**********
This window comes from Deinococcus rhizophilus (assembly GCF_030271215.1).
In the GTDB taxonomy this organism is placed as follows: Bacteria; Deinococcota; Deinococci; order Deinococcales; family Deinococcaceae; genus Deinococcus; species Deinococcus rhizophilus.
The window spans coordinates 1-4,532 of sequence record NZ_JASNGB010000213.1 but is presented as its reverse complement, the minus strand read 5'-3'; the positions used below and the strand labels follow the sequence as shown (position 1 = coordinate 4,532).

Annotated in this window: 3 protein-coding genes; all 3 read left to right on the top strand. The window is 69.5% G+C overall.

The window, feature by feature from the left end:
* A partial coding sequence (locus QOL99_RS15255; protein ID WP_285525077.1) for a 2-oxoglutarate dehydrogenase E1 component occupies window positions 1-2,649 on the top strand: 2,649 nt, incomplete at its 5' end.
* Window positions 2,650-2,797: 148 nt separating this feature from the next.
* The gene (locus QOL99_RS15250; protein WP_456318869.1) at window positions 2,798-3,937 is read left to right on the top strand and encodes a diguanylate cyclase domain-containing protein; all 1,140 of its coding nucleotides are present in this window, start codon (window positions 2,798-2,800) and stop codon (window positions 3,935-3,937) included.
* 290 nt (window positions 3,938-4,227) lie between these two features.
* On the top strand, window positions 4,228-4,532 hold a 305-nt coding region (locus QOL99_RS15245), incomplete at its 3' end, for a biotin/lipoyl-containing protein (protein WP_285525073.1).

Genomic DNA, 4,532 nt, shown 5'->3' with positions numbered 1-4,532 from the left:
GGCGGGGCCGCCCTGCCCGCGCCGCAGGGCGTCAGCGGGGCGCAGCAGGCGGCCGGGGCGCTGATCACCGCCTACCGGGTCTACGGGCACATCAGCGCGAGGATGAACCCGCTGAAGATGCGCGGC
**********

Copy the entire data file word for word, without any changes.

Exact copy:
This window comes from Deinococcus rhizophilus (assembly GCF_030271215.1).
In the GTDB taxonomy this organism is placed as follows: Bacteria; Deinococcota; Deinococci; order Deinococcales; family Deinococcaceae; genus Deinococcus; species Deinococcus rhizophilus.
The window spans coordinates 1-4,532 of sequence record NZ_JASNGB010000213.1 but is presented as its reverse complement, the minus strand read 5'-3'; the positions used below and the strand labels follow the sequence as shown (position 1 = coordinate 4,532).

Annotated in this window: 3 protein-coding genes; all 3 read left to right on the top strand. The window is 69.5% G+C overall.

The window, feature by feature from the left end:
* A partial coding sequence (locus QOL99_RS15255; protein ID WP_285525077.1) for a 2-oxoglutarate dehydrogenase E1 component occupies window positions 1-2,649 on the top strand: 2,649 nt, incomplete at its 5' end.
* Window positions 2,650-2,797: 148 nt separating this feature from the next.
* The gene (locus QOL99_RS15250; protein WP_456318869.1) at window positions 2,798-3,937 is read left to right on the top strand and encodes a diguanylate cyclase domain-containing protein; all 1,140 of its coding nucleotides are present in this window, start codon (window positions 2,798-2,800) and stop codon (window positions 3,935-3,937) included.
* 290 nt (window positions 3,938-4,227) lie between these two features.
* On the top strand, window positions 4,228-4,532 hold a 305-nt coding region (locus QOL99_RS15245), incomplete at its 3' end, for a biotin/lipoyl-containing protein (protein WP_285525073.1).

Genomic DNA, 4,532 nt, shown 5'->3' with positions numbered 1-4,532 from the left:
GGCGGGGCCGCCCTGCCCGCGCCGCAGGGCGTCAGCGGGGCGCAGCAGGCGGCCGGGGCGCTGATCACCGCCTACCGGGTCTACGGGCACATCAGCGCGAGGATGAACCCGCTGAAGATGCGCGGC